This is one of the many confusions that new students to physics face, as many of the first examples of objects on inclines do involve $N=mg\cos\theta$, so students get used to using that and forget why we can even say this in the first place.
Newton's second law is a vector equation that says the net force acting on an object is proportional to the acceleration it undergoes at any point in time
$$\sum\mathbf F=m\mathbf a$$
We can break our vectors into components, and Newton's second law holds for each component. For example, we can choose horizontal and vertical
Or for objects on an incline we can choose parallel and perpendicular to the incline
No choice of components is incorrect for a given system, yet certain components are better for certain systems. Typically, we choose the components so that one lies along the acceleration and the other is perpendicular to the acceleration. A good example is your typical problems of a block sliding down an incline. The acceleration is completely along the incline, so $a_\bot=0$ and Newton's second law tells us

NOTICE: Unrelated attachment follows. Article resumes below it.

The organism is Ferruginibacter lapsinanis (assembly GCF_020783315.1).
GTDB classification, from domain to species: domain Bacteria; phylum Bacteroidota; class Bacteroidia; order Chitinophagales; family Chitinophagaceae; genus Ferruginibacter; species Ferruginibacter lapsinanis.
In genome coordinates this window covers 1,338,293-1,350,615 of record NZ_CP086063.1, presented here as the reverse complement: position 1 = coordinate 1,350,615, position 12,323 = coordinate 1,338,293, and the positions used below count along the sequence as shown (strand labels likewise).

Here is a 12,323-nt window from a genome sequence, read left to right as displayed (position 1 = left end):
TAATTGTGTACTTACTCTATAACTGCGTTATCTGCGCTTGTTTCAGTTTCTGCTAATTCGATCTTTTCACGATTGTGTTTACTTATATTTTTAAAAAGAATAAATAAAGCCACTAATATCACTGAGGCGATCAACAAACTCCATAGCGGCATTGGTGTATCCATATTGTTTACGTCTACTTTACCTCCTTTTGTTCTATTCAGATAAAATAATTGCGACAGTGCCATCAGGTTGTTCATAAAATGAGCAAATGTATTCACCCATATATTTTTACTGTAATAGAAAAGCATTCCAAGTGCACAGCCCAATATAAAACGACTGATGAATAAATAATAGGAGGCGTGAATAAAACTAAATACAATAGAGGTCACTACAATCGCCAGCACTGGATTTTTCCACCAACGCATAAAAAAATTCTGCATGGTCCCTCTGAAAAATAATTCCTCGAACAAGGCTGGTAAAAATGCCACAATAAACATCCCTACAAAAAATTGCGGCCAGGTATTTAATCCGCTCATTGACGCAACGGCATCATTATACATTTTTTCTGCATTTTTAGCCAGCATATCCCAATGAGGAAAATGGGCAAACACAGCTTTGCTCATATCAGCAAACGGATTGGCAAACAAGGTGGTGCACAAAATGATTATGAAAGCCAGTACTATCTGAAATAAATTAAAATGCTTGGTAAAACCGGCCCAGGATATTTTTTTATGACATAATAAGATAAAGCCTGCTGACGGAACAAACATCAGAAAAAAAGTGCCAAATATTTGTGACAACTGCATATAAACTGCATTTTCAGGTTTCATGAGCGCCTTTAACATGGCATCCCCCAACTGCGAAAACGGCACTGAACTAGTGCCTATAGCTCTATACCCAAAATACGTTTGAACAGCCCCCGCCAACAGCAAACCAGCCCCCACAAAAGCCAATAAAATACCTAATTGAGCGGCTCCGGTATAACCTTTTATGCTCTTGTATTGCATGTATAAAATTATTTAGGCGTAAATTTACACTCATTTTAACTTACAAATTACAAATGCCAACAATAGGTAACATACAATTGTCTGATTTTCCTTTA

$$\sum F_\bot=N_\bot+w_\bot=N-mg\cos\theta=0\to N=mg\cos\theta$$
However, for the banked curve this is not the case. The acceleration has a component perpendicular to the incline, so now $a_\bot\neq0$ and we have
$$N-mg\cos\theta=ma_\bot\neq0\to N\neq mg\cos\theta$$
For the frictionless banked curve it is not incorrect to still use components parallel and perpendicular to the incline, but the acceleration has components in both of these directions, so it gets messy. Instead if the object maintains its same height on the banked curve to undergo uniform circular motion, the acceleration is completely horizontal. Therefore, we choose horizontal and vertical components where $a_y=0$. Newton's second law then tells us
$$\sum F_y=N_y+w_y=N\cos\theta-mg=0\to N\cos\theta=mg$$
This is an important thing to learn. The fact that the mass is on an inclined surface does not determine what the normal force is. The acceleration must also be considered. In general the normal force is a very tricky force. It is essentially equal to what it needs to be in order to constrain the motion of the system accordingly. To see how tricky it can be, look at a more general case of the object on the banked curve.